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How Hooda bided his time and helped India finish strong

Despite starting slow, India's No. 6 pounced on his opportunities and attacked spin better than any of his team-mates

Vishal Dikshit
Vishal Dikshit
When Deepak Hooda came out to bat in the opening T20I against Sri Lanka on Tuesday, India had been strangled by spin, reduced to 77 for 4 in the 11th over. The pitch wasn't a standard Wankhede surface, where batters could freely play their shots and rely on boundaries.
Maheesh Theekshana was bowling flat, short of length and not giving any width. One such delivery trapped debutant Shubman Gill lbw on the back foot for 7. Sanju Samson went after Dhananjaya de Silva's offbreaks in the seventh over to up the scoring rate, but he miscued one to short third for 5. When Wanindu Hasaranga came on with Ishan Kishan attacking, he sent down one googly after another and had the batter caught at deep midwicket off a slog sweep.
After 11 overs, Sri Lanka's spinners had bowled five for just 22 runs, and bagged three of the four wickets. India were on a precarious 78 for 4 and ESPNcricinfo's forecaster predicted a total of around 152, which would be below par on a ground with short boundaries, especially with dew expected later and Arshdeep Singh slidelined with illness.
Hooda was beaten on the first ball he faced, another wrong'un from Hasaranga, before he patiently took singles off his next eight balls, six of which were bowled by spinners. With five overs to go, India were only 101, now with Hardik Pandya also back in the dugout. The forecaster predicted 142.
Theekshana returned to finish his last over and bowled a rare loose, short ball. Hooda had faced nine deliveries by then without a single boundary, but he was ready. The nature of T20 cricket is such that even if your team is on the back foot, you must seize the moment if you spot an opportunity. Hooda didn't have time to go deep in his crease, but he transferred his weight enough on the back foot and pulled a mighty six.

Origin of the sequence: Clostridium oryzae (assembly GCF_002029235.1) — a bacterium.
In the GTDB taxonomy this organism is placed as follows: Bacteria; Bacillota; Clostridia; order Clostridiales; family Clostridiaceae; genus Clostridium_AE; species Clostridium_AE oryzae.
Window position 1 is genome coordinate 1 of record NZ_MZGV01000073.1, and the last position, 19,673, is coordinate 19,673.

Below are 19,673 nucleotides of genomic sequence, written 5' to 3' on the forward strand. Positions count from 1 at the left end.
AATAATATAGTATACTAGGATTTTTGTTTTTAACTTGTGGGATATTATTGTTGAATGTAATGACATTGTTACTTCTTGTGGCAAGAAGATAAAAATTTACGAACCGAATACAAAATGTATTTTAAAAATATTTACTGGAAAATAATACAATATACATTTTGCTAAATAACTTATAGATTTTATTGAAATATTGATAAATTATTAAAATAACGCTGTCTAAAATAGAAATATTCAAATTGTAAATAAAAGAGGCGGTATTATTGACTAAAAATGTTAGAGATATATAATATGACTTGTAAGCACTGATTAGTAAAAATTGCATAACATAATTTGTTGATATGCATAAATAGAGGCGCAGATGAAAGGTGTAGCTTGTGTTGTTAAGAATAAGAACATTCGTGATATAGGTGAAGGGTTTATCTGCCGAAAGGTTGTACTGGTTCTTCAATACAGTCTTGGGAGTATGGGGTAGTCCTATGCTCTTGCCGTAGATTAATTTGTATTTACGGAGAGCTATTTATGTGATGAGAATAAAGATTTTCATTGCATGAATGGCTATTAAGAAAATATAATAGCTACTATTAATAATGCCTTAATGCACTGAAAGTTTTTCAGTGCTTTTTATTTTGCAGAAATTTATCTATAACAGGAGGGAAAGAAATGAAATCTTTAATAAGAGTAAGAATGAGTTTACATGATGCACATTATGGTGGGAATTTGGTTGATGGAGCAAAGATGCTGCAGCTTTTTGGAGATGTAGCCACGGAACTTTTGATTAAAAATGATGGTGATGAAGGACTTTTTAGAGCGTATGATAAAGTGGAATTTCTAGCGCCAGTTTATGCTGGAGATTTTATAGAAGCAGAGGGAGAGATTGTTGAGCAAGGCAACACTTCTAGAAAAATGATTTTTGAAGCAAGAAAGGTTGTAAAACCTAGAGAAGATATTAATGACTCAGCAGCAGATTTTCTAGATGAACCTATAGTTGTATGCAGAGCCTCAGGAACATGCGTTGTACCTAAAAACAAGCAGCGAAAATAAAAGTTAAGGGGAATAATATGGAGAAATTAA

Next ball, perhaps to compensate for the short one, Theekshana pitched too full and Hooda was ready again. This time, he leaned into the ball and blasted it for another six in the same direction. India's run rate shot up from 6.73 to 7.37 and they were on course for 157 now, according to ESPNcricinfo's predictor.
"That was his [Theekshana's] last over and there was a loose ball also, and in T20, you have to keep your intent high all the time to hit the ball if it's in your area," Hooda said after the game. "So Axar and I thought that was the perfect time to target the bowlers. And that's what we executed."
That over marked a clear shift in momentum, and Hooda swung it further India's way by going after the bowlers who had contained his team-mates.
Hasaranga conceded only four singles off the first five balls in his final over, but he erred with his last delivery. And Hooda was waiting. The short ball, at 95.4kmph, was much quicker than Theekshana's, yet Hooda found the time to rock back, open up his body towards leg, and pivot for such a powerful pull that he ended up facing deep midwicket at the end of his follow through.
The pull was Hooda's most productive shot in the first T20I, fetching him 13 runs off just three balls. There was also a huge gulf between him and the other India batters when it came to facing spin: Hooda scored 26 off 13 balls (with three sixes) while his team-mates scored 31 off 41 balls (one four). His unbeaten 41 off 23 balls and partnership of 68 off 35 with Axar Patel lifted India to a 162.
Hooda knows what's expected of him at No. 6 and how to go about his job.
"It was very clear that we had to build partnerships after we lost early wickets," Hooda said. "You have to be ready for such situations when you're batting in the lower order, at No. 6. There can be a collapse any time and it was not a collapse today as such, we were in a good position early on. But yes, that's the role of a No. 6 or 7.
"That's what the game demands: that you play according to the wicket and post a decent total. That's what I was thinking while batting as a No. 6 that I had to do the finisher's job."

Vishal Dikshit is an assistant editor at ESPNcricinfo